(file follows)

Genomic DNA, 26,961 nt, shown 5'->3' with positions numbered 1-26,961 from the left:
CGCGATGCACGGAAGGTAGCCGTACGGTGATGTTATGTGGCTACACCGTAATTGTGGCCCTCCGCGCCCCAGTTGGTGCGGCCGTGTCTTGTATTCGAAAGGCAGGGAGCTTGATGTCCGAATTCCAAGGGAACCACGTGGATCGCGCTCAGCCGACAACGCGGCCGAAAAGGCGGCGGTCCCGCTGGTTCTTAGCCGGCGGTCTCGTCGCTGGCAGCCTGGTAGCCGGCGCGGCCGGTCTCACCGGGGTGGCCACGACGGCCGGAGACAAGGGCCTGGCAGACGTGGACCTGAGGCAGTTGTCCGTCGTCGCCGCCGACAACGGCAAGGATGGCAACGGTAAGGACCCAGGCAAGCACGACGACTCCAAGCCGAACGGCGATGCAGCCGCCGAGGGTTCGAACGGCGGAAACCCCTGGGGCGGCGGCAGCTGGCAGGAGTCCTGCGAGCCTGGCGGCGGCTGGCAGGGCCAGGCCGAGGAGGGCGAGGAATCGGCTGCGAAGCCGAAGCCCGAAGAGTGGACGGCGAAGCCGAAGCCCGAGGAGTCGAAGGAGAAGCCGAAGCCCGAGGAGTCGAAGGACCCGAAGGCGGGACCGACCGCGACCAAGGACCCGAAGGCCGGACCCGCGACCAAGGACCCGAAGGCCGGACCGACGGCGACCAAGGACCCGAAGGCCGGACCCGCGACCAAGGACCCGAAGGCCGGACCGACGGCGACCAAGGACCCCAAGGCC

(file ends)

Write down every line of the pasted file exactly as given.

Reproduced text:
Genomic DNA, 26,961 nt, shown 5'->3' with positions numbered 1-26,961 from the left:
CGCGATGCACGGAAGGTAGCCGTACGGTGATGTTATGTGGCTACACCGTAATTGTGGCCCTCCGCGCCCCAGTTGGTGCGGCCGTGTCTTGTATTCGAAAGGCAGGGAGCTTGATGTCCGAATTCCAAGGGAACCACGTGGATCGCGCTCAGCCGACAACGCGGCCGAAAAGGCGGCGGTCCCGCTGGTTCTTAGCCGGCGGTCTCGTCGCTGGCAGCCTGGTAGCCGGCGCGGCCGGTCTCACCGGGGTGGCCACGACGGCCGGAGACAAGGGCCTGGCAGACGTGGACCTGAGGCAGTTGTCCGTCGTCGCCGCCGACAACGGCAAGGATGGCAACGGTAAGGACCCAGGCAAGCACGACGACTCCAAGCCGAACGGCGATGCAGCCGCCGAGGGTTCGAACGGCGGAAACCCCTGGGGCGGCGGCAGCTGGCAGGAGTCCTGCGAGCCTGGCGGCGGCTGGCAGGGCCAGGCCGAGGAGGGCGAGGAATCGGCTGCGAAGCCGAAGCCCGAAGAGTGGACGGCGAAGCCGAAGCCCGAGGAGTCGAAGGAGAAGCCGAAGCCCGAGGAGTCGAAGGACCCGAAGGCGGGACCGACCGCGACCAAGGACCCGAAGGCCGGACCCGCGACCAAGGACCCGAAGGCCGGACCGACGGCGACCAAGGACCCGAAGGCCGGACCCGCGACCAAGGACCCGAAGGCCGGACCGACGGCGACCAAGGACCCCAAGGCC